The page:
The Delhi Development Authority (DDA) approved its ‘land pooling’ policy on Friday, which promises to give an impetus to faster development in the Capital.
Since the first Master Plan of Delhi in 1961, DDA’s policy has been to acquire large tracts of land, develop them and then, sell residential or commercial properties.
The new policy, which was passed by the authority on Friday, allows owners to pool their land for development by DDA. Instead of compensation, they will be given 40-60% of the developed land.
“Acquiring land is a long and problematic process and land owners complain about inadequate compensation. That is why, planned acquisition by DDA has not been able to meet the city’s growing demand for housing and urbanisation,” said a senior DDA official, who did not wish to be named.
The land pooling policy will have two categories — for land above 20 hectares and those between 3 and 20 hectares. For land measuring 20 hectares and above, owners will get 60% of the developed plot back and those between 3 and 20 hectares will get 40% land back, with rest of the area remaining with the DDA. The minimum area required to be pooled for this policy is 3 hectares.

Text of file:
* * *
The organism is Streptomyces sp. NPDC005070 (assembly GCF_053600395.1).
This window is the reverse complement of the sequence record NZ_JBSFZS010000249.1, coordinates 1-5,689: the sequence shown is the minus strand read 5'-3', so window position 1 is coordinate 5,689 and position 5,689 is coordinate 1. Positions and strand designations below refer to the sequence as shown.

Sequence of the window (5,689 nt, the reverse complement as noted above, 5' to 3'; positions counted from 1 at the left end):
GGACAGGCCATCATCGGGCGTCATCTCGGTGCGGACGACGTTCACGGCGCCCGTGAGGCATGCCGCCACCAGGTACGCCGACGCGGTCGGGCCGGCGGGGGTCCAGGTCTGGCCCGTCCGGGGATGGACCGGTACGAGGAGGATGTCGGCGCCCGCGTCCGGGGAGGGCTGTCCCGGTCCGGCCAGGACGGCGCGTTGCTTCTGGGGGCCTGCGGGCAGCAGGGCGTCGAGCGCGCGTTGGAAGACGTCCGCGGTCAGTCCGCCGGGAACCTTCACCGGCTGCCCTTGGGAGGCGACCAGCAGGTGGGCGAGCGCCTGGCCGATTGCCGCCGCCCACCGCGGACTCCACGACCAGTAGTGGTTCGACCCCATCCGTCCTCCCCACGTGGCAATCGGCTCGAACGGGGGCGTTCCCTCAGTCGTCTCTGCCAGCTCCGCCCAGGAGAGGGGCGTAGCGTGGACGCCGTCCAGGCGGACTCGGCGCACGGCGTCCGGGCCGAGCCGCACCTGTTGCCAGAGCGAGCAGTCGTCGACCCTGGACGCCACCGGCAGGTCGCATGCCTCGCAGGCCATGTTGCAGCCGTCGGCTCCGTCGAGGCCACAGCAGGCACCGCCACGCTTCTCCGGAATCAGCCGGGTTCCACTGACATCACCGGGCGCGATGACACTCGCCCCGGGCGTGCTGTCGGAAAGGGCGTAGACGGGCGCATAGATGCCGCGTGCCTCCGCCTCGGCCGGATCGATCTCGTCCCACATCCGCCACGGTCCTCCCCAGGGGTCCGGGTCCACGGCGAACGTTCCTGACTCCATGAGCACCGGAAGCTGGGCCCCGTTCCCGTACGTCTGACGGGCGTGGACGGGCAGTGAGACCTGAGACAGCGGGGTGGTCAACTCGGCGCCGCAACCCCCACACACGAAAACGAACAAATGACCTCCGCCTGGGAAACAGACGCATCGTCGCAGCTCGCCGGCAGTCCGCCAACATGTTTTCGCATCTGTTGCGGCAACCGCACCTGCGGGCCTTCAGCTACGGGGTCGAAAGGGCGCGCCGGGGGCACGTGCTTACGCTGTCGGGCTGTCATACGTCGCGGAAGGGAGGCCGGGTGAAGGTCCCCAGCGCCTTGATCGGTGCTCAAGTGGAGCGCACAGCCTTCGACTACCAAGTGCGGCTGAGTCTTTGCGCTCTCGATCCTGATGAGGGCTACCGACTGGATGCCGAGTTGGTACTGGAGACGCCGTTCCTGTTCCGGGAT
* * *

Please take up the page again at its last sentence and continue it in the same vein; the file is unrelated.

In case of a land measuring 20 hectares or more that will be developed, 53% area will be kept for residential use, 2% for public and semi-public spaces, including roads, and 5% for commercial use. The DDA plans to keep 15% of the land exclusively for housing for economically weaker section (EWS), with additional Floor Area Ratio (FAR). In land measuring less than 20 hectares gross 40% will be kept for residential use.
FAR for group housing societies in the pooled land will be 400 and 250 for public spaces and commercial development.
“The DDA will provide the infrastructure and utilities in the tract of land, but the land in the share of the owners can be developed by private players, as long the owner follows the development control norms, prescribed land use and FAR,” the official said. The new policy would mean that the owner also benefits from the development of land, which he can sell after its prices appreciate.